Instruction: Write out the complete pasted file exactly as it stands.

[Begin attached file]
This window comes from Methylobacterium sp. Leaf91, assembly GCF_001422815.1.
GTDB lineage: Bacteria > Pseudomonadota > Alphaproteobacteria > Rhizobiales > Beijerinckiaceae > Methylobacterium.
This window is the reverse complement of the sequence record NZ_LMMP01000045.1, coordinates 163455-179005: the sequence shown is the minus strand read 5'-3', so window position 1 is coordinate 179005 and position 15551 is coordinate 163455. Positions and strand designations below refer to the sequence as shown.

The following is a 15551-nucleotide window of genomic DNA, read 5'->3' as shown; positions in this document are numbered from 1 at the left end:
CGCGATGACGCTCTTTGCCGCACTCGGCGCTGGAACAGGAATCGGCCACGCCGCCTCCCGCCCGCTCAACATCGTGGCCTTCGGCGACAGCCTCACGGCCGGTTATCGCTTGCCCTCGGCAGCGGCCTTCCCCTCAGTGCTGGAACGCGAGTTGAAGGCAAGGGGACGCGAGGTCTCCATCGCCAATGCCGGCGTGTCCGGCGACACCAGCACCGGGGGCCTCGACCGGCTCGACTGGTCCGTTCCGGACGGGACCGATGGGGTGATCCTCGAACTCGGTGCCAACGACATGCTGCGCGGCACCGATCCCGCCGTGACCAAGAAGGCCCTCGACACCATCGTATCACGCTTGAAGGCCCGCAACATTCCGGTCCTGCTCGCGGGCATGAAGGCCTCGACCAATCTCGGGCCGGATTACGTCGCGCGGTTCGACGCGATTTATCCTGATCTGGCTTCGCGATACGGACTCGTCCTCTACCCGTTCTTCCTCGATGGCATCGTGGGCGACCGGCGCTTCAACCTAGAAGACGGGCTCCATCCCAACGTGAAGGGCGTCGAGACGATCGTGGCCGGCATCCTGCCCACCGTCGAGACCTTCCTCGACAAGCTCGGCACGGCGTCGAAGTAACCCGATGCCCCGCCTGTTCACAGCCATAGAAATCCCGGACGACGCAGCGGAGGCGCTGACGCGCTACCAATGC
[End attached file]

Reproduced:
This window comes from Methylobacterium sp. Leaf91, assembly GCF_001422815.1.
GTDB lineage: Bacteria > Pseudomonadota > Alphaproteobacteria > Rhizobiales > Beijerinckiaceae > Methylobacterium.
This window is the reverse complement of the sequence record NZ_LMMP01000045.1, coordinates 163455-179005: the sequence shown is the minus strand read 5'-3', so window position 1 is coordinate 179005 and position 15551 is coordinate 163455. Positions and strand designations below refer to the sequence as shown.

The following is a 15551-nucleotide window of genomic DNA, read 5'->3' as shown; positions in this document are numbered from 1 at the left end:
CGCGATGACGCTCTTTGCCGCACTCGGCGCTGGAACAGGAATCGGCCACGCCGCCTCCCGCCCGCTCAACATCGTGGCCTTCGGCGACAGCCTCACGGCCGGTTATCGCTTGCCCTCGGCAGCGGCCTTCCCCTCAGTGCTGGAACGCGAGTTGAAGGCAAGGGGACGCGAGGTCTCCATCGCCAATGCCGGCGTGTCCGGCGACACCAGCACCGGGGGCCTCGACCGGCTCGACTGGTCCGTTCCGGACGGGACCGATGGGGTGATCCTCGAACTCGGTGCCAACGACATGCTGCGCGGCACCGATCCCGCCGTGACCAAGAAGGCCCTCGACACCATCGTATCACGCTTGAAGGCCCGCAACATTCCGGTCCTGCTCGCGGGCATGAAGGCCTCGACCAATCTCGGGCCGGATTACGTCGCGCGGTTCGACGCGATTTATCCTGATCTGGCTTCGCGATACGGACTCGTCCTCTACCCGTTCTTCCTCGATGGCATCGTGGGCGACCGGCGCTTCAACCTAGAAGACGGGCTCCATCCCAACGTGAAGGGCGTCGAGACGATCGTGGCCGGCATCCTGCCCACCGTCGAGACCTTCCTCGACAAGCTCGGCACGGCGTCGAAGTAACCCGATGCCCCGCCTGTTCACAGCCATAGAAATCCCGGACGACGCAGCGGAGGCGCTGACGCGCTACCAATGC